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I have a dll that comes in both 32bit and 64bit version. My .NET WinForm is configured for "Any CPU" and my boss will not let us have separate installs for the different OS versions. So I am wondering: if I package both dlls in the install, then is there a way to have the WinForm determine if its 64bit/32bit and load the proper dll.

I found this article for determining version. But i am not sure how to inject the proper way to define the DLLImport attribute on the methods i wish to use. Any ideas?

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up vote 5 down vote accepted

Can you import them both and make the decision about which one to call via .NET instead?

For example:

[DllImport("32bit.dll", CharSet = CharSet.Unicode, EntryPoint="CallMe")]
public static extern int CallMe32 (IntPtr hWnd, String text, String caption, uint type);

[DllImport("64bit.dll", CharSet = CharSet.Unicode, EntryPoint="CallMe")]
public static extern int CallMe64 (IntPtr hWnd, String text, String caption, uint type);
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That is actually my "go to" solution if I cant find a cleaner way to do it. – Mike_G Apr 7 '10 at 15:56

You could take advantage of the SetDllDirectory API function, it alters the search path for unmanaged assemblies. Store your 32-bit DLLs in the x86 subdirectory of the app install directory, the 64-bit DLLs in the x64 subdirectory.

Run this code at app startup before you do any P/Invoke:

using System.IO;
using System.Reflection;
using System.Runtime.InteropServices;
...

    public static void SetUnmanagedDllDirectory() {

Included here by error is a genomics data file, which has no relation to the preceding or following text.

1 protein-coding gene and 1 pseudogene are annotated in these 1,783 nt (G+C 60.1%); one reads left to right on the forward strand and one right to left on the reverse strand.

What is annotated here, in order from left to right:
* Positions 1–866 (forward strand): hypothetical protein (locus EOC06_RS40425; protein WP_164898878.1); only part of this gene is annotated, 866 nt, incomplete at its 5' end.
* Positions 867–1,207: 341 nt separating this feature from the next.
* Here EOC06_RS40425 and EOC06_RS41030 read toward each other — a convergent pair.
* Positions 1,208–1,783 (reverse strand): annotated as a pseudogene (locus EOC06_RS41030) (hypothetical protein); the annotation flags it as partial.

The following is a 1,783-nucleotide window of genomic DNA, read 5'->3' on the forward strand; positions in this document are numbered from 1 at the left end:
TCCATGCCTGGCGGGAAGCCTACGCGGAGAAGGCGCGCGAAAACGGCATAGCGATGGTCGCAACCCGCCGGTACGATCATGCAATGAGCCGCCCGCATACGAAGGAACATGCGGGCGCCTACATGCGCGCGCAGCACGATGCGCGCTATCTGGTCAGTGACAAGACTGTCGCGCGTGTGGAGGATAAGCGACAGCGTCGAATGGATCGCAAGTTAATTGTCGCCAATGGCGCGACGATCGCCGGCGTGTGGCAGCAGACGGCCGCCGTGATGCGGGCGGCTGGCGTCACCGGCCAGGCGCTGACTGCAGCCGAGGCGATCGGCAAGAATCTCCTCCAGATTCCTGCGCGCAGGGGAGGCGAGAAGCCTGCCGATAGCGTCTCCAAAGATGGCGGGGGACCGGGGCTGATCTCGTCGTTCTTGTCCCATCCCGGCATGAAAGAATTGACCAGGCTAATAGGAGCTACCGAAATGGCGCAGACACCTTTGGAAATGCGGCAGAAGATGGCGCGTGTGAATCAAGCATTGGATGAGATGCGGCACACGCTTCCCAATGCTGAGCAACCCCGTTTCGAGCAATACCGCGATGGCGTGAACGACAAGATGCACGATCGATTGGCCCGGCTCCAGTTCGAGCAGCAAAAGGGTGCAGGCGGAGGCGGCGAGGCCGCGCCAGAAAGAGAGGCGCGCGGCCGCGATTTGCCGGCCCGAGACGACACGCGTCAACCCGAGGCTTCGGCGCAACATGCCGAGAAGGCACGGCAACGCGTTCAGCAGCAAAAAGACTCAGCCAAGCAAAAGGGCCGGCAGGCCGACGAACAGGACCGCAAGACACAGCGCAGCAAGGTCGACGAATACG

string path = Path.GetDirectoryName(Assembly.GetEntryAssembly().Location);
        path = Path.Combine(path, IntPtr.Size == 8 ? "x64 " : "x86");
        if (!SetDllDirectory(path)) throw new System.ComponentModel.Win32Exception();
    }

    [DllImport("kernel32.dll", CharSet = CharSet.Auto, SetLastError = true)]
    private static extern bool SetDllDirectory(string path);
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That's a cool solution. – Kieron Apr 7 '10 at 16:43

You should make two different private extern methods, and make an internal method that checks IntPtr.Size and calls the correct version.

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My solution is to create a single abstract class, with a concrete version which loads and wraps my 32bit DLL, and a separate implementation that loads and wraps the 64bit DLL. A single factory method in the base class can be used to instantiate the appropriate implementation based on the IntPtr.Size.

The nice thing about this approach is that the rest of your code is completely isolated from the platform - it just constructs an object using your base class factory method, and works with it. It is also very easy to call into multiple methods within the DLLs in question, in a uniform manner, and all of your "native" code can easily be pushed into a private implementation.

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...or you can use Marshal.GetDelegateForFunctionPointer() to do dynamic P/Invoke.
...or call LoadLibrary() with a fully qualified path before the CLR tries to load it for you.

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